Obituary: Robert McNamara: The lessons of Robert McNamara

Regrets, he’s had a few

When I was invited to appear on “Nightline with Ted Koppel” back in 1990 to debate Robert McNamara (who died yesterday at 93), I thought I’d have an easy time of it. Little did I know that McNamara was entering a phase of his life where he would begin to be more introspective about war and its consequences.

Needless to say, the fact that he wasn’t as hawkish about the war as I had expected threw me off guard a bit. I didn’t do that bad, but I won’t be putting it on YouTube anytime soon.

Five years after our debate, McNamara published his book “In Retrospect: The Tragedy and Lessons of Vietnam”, which included these observations that later became the basis of the 2003 documentary “The Fog of War”:

1. We misjudged then — and we have since — the geopolitical intentions of our adversaries … and we exaggerated the dangers to the United States of their actions.

2. We viewed the people and leaders of South Vietnam in terms of our own experience … We totally misjudged the political forces within the country.

3. We underestimated the power of nationalism to motivate a people to fight and die for their beliefs and values.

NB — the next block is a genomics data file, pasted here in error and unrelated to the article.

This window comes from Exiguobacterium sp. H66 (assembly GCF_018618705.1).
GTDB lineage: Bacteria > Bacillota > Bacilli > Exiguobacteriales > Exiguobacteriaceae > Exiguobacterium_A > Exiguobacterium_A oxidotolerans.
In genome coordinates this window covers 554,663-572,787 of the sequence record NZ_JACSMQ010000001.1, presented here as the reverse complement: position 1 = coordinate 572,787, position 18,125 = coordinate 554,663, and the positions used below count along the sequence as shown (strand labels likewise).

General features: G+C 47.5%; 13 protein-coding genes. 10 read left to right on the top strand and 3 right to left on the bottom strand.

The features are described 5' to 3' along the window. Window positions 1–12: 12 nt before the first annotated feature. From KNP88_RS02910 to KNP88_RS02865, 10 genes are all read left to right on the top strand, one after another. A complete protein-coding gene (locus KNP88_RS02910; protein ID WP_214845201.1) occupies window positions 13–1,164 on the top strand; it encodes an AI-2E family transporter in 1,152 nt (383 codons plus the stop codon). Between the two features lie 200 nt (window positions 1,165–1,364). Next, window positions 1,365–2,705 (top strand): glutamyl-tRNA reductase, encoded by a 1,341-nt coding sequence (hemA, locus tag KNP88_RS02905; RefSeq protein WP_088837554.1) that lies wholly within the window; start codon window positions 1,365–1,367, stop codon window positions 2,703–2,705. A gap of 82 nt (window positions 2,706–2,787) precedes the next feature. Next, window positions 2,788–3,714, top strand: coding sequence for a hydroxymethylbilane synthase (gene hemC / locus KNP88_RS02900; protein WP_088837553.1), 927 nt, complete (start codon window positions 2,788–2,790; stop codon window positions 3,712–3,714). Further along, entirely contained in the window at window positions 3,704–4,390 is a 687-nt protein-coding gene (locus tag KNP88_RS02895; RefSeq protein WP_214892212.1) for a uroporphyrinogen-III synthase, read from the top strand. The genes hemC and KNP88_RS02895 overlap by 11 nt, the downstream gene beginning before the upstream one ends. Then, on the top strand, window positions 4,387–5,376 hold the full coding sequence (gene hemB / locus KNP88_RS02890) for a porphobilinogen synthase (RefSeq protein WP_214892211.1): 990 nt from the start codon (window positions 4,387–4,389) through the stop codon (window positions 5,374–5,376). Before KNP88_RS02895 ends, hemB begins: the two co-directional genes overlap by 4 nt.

4. Our judgments of friend and foe, alike, reflected our profound ignorance of the history, culture, and politics of the people in the area, and the personalities and habits of their leaders.

5. We failed then — and have since — to recognize the limitations of modern, high-technology military equipment, forces, and doctrine.

6. We failed, as well, to adapt our military tactics to the task of winning the hearts and minds of people from a totally different culture.

7. We failed to draw Congress and the American people into a full and frank discussion and debate of the pros and cons of a large-scale military involvement … before we initiated the action.

8. After the action got under way, and unanticipated events forced us off our planned course … we did not fully explain what was happening, and why we were doing what we did.

9. We did not recognize that neither our people nor our leaders are omniscient. Our judgement of what is in another people’s or country’s best interest should be put to the test of open discussion in international forums. We do not have the God-given right to shape every nation in our image or as we choose.

10. We did not hold to the principle that U.S. military action … should be carried out only in conjunction with multinational forces supported fully (and not merely cosmetically) by the international community.

11. We failed to recognize that in international affairs, as in other aspects of life, there may be problems for which there are no immediate solutions … At times, we may have to live with an imperfect, untidy world.

Shahed Amanullah is Editor-in-Chief of altmuslim.com


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